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Claremont Lincoln University

Start Your Research!: Finding Sources

This guide describes the research process

Finding Sources

Finding material at the library can sometimes be tricky. This page will guide you through the process of finding a source, whether that is primary or secondary, online or at a library.

What Are Primary Sources?

A primary source refers to original events - for example an artifact, a recording, or research data. They provide first-hand testimony or direct evidence regarding the topic under study, and are often created at the time under investigation. As such, memoirs, letters, posters, and religious texts are all great primary sources for a historian. Alternatively, for a scientist the original publication of new data, results and theories are important sources of primary material.

The value in using primary sources lies in their ability to reflect something first-hand, having not been interpreted by someone else. That is not to say a primary source cannot be biased - they are still often a reflection of their original creator's worldview (for example a diary).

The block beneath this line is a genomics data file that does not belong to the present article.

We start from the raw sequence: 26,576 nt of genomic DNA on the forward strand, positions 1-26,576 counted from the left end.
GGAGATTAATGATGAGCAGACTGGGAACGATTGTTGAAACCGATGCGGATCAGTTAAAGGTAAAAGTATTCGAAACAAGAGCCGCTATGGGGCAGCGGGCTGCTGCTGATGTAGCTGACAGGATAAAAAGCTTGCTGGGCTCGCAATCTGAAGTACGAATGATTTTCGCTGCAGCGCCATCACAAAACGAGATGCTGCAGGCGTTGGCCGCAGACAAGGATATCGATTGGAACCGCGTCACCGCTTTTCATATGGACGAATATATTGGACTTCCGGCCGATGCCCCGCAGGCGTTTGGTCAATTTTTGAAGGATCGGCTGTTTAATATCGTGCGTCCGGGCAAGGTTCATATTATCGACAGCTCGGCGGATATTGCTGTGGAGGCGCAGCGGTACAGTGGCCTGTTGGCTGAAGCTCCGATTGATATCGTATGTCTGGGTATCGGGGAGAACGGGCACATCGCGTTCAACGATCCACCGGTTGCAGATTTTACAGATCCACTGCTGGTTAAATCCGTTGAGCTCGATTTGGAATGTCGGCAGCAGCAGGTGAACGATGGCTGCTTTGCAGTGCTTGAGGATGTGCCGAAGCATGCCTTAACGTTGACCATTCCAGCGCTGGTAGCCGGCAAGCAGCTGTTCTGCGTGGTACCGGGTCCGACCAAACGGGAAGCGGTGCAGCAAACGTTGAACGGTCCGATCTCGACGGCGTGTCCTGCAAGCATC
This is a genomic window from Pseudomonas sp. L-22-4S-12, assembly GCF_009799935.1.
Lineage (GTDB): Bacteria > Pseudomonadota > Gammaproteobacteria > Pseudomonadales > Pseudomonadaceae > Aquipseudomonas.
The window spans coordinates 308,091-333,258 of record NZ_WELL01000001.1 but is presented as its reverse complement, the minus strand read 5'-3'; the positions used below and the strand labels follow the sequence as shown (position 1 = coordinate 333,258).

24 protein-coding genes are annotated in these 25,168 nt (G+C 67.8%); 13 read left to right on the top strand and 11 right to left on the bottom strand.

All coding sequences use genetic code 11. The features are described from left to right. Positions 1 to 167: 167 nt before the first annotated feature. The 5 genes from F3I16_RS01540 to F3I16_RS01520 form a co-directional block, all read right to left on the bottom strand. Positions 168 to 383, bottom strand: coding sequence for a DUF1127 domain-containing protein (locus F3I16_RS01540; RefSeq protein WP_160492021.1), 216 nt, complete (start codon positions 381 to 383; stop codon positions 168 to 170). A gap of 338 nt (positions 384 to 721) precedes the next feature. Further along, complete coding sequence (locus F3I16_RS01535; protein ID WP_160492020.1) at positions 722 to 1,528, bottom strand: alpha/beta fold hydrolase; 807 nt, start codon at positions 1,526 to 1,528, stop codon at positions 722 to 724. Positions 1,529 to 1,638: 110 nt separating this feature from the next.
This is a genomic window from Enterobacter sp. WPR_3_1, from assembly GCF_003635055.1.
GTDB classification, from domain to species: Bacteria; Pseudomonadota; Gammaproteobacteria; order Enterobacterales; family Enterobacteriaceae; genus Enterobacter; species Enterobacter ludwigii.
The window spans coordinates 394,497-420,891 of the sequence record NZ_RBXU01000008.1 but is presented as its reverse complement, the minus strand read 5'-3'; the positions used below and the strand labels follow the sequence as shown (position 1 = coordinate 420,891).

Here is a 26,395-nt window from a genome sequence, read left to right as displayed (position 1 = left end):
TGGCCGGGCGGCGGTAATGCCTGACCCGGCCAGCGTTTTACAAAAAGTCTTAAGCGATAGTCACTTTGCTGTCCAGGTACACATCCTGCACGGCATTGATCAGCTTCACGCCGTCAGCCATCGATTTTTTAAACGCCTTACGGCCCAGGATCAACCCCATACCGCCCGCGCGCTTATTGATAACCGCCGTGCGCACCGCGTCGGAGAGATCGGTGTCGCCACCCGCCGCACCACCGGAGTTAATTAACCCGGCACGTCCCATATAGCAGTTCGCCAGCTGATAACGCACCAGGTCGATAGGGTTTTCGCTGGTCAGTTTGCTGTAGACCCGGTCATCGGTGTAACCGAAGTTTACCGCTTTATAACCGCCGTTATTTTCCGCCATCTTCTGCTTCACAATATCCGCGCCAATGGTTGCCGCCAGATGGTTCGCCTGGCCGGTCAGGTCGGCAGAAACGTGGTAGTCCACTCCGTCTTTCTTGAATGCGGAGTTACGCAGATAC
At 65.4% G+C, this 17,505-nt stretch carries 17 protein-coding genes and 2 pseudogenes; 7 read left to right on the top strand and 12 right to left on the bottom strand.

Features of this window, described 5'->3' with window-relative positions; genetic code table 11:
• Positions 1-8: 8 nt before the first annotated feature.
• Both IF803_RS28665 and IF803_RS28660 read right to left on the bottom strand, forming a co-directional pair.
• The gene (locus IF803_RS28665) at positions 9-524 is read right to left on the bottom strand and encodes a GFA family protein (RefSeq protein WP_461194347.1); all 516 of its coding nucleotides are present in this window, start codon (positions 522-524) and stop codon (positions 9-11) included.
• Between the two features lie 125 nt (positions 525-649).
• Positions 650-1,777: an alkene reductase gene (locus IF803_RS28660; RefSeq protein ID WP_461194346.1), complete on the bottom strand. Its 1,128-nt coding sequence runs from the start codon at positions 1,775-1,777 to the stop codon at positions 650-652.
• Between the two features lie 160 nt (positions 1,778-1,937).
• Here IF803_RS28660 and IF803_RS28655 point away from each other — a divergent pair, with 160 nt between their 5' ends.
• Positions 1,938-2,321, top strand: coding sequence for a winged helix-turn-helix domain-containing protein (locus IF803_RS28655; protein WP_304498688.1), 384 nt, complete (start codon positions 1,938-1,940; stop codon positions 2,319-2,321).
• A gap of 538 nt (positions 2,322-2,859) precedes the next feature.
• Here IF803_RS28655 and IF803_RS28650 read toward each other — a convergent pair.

Finding Primary Sources

How to find primary sources depends a lot on what type of source you need, and for what subject. Archives are a fantastic place to find a variety of primary sources. 

Many primary sources can be accessed through the Claremont Lincoln University subscribed and open access databases. Find our full list of databases here. It is worth noting that articles and books available through a database are not in themselves a primary source, but they often contain valuable research and primary sources.

If you are unsure of where to start searching, it is a good idea to talk to your professor or by connecting with a librarian, as both are experienced in how to locate sources for your specific discipline.


What Are Secondary Sources?

Secondary sources provide secondhand analysis of a subject or event, often including interpretations of primary sources. In contrast to primary sources, secondary sources tend to be written after an event has occurred. Common examples are books and articles.

Secondary sources can often provide a more rounded and in-depth understanding of a subject, presenting analysis and background information not typically available in a primary source. As such, they can expand and develop your knowledge by examining the context, causes and results of an event, artifact, or data. It is important to use secondary sources written by experts in their field, as their insights are more credible and can thus better support your own research.

Finding Secondary Sources

Searching the Claremont Lincoln University library catalog is a fast and simple way to find secondary sources. Use key words related to your subject, or the name of a prominent scholar in the field to find appropriate books.

Peer-reviewed articles are also great secondary sources. You can search for articles a database related to your subject. Explore CLU's databases here.